Friday, April 22, 2011

New Books from Gotham Friends

This spring is not only bringing an overabundance of showers, but a hail of new books from friends of our firm. Here are a couple recent releases we thought you might find of interest.

The Big Scrum: How Teddy Roosevelt Saved Football, by John Miller

If you think football has a problem with concussions and violence today, Miller, a correspondent for National Review, says consider the game as it was played a little more than a century ago: In 1905, eighteen people died playing the sport. The problem was so severe, a movement to ban football sprang up, led by the president of Harvard University, The Nation magazine, muckraking journalists, and others. A solution came through the remarkable intervention of Theodore Roosevelt, a vigorous supporter of football who summoned the top college coaches to the White House and urged them to reform the rules. This meeting led directly to the formation of the NCAA and the invention of the forward pass -- an innovation that transformed the sport as it shifted away from its rugby-like origins and created the distinctively American game we love today.

The Big Scrum (Harper Collins) recounts this remarkable story in full for the first time, and the early reviews are, well, pretty smashing. The Associated Press: "Miller’s easygoing narrative and keen eye for colorful detail should cheer sports fans and history buffs alike." Booklist: "Enjoyable history of a seldom explored turning point in American sports history." Pat Sajak (yes, it's really the guy from "Wheel of Fortune") in National Review: "Miller writes about college football enthusiastically and eloquently.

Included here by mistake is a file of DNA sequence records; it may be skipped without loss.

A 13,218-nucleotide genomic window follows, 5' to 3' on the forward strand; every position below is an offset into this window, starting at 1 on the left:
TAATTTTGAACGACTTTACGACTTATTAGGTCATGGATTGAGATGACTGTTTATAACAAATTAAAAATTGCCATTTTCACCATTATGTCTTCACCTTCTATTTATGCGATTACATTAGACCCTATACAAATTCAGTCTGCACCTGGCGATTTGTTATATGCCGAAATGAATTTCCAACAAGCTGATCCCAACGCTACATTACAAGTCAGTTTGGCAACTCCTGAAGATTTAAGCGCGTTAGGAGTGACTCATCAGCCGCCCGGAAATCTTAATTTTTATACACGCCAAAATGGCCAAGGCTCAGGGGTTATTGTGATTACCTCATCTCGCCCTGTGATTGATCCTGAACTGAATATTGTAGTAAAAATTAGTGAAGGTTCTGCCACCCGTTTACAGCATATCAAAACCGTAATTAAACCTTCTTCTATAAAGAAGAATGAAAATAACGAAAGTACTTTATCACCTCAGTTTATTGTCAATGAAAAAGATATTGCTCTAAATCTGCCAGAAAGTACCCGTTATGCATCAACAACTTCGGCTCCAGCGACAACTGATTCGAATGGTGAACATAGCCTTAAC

World in the Balance: The Perilous Months June-October 1940, by Brooke Stoddard

Stoddard, a former writer/editor at Time-Life Books and National Geographic Books and editor of Military Heritage Magazine, offers war buffs a meaty, in-depth account of the Battle of Britain. World in the Balance (Potomac Books) not only narrates the duel between the RAF and the Luftwaffe but also lesser known travails of this crucial summer and fall: the British navy's attack on the French fleet after France surrendered to the Germans; the race to perfect radar and Enigma-machine decoding; the German effort to put Edward VIII back on the throne of a subdued Britain; and intrigue for bringing Spain into the war on Germany's side. Many people believed Britain would succumb to the Nazi forces as swiftly has France had, Stoddard argues, but Britain held firm and carried the torch for democratic countries. The work covers a decisive moment in world history.

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